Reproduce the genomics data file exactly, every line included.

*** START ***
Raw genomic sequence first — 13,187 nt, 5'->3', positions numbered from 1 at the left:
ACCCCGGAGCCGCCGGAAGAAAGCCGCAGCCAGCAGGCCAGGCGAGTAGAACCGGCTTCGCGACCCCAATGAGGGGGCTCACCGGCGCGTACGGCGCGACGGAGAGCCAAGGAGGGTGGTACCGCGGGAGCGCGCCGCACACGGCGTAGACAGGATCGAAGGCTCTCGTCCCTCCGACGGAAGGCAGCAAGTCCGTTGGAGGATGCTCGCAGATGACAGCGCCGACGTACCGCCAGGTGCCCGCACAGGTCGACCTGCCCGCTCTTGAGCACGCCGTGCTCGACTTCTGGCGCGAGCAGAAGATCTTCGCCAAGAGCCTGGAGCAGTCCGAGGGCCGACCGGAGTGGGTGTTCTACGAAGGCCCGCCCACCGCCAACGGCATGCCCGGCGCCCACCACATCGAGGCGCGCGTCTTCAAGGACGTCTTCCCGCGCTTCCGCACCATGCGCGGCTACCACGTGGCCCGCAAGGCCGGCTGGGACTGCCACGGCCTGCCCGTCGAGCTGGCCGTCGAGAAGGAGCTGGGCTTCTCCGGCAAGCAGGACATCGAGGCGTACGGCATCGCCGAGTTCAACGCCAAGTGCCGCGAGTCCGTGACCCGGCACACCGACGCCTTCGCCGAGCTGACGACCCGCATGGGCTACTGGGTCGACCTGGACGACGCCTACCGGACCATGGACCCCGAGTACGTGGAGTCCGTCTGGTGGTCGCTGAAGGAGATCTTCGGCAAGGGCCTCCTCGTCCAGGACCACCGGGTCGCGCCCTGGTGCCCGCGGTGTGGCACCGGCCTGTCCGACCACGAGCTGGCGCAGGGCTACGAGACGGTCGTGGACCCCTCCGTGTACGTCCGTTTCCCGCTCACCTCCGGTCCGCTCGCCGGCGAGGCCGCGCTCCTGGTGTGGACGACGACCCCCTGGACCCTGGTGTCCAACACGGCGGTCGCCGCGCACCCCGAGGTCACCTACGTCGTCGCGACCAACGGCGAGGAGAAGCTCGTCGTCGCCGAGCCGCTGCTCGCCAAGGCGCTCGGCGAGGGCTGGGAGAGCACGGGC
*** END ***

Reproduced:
Raw genomic sequence first — 13,187 nt, 5'->3', positions numbered from 1 at the left:
ACCCCGGAGCCGCCGGAAGAAAGCCGCAGCCAGCAGGCCAGGCGAGTAGAACCGGCTTCGCGACCCCAATGAGGGGGCTCACCGGCGCGTACGGCGCGACGGAGAGCCAAGGAGGGTGGTACCGCGGGAGCGCGCCGCACACGGCGTAGACAGGATCGAAGGCTCTCGTCCCTCCGACGGAAGGCAGCAAGTCCGTTGGAGGATGCTCGCAGATGACAGCGCCGACGTACCGCCAGGTGCCCGCACAGGTCGACCTGCCCGCTCTTGAGCACGCCGTGCTCGACTTCTGGCGCGAGCAGAAGATCTTCGCCAAGAGCCTGGAGCAGTCCGAGGGCCGACCGGAGTGGGTGTTCTACGAAGGCCCGCCCACCGCCAACGGCATGCCCGGCGCCCACCACATCGAGGCGCGCGTCTTCAAGGACGTCTTCCCGCGCTTCCGCACCATGCGCGGCTACCACGTGGCCCGCAAGGCCGGCTGGGACTGCCACGGCCTGCCCGTCGAGCTGGCCGTCGAGAAGGAGCTGGGCTTCTCCGGCAAGCAGGACATCGAGGCGTACGGCATCGCCGAGTTCAACGCCAAGTGCCGCGAGTCCGTGACCCGGCACACCGACGCCTTCGCCGAGCTGACGACCCGCATGGGCTACTGGGTCGACCTGGACGACGCCTACCGGACCATGGACCCCGAGTACGTGGAGTCCGTCTGGTGGTCGCTGAAGGAGATCTTCGGCAAGGGCCTCCTCGTCCAGGACCACCGGGTCGCGCCCTGGTGCCCGCGGTGTGGCACCGGCCTGTCCGACCACGAGCTGGCGCAGGGCTACGAGACGGTCGTGGACCCCTCCGTGTACGTCCGTTTCCCGCTCACCTCCGGTCCGCTCGCCGGCGAGGCCGCGCTCCTGGTGTGGACGACGACCCCCTGGACCCTGGTGTCCAACACGGCGGTCGCCGCGCACCCCGAGGTCACCTACGTCGTCGCGACCAACGGCGAGGAGAAGCTCGTCGTCGCCGAGCCGCTGCTCGCCAAGGCGCTCGGCGAGGGCTGGGAGAGCACGGGC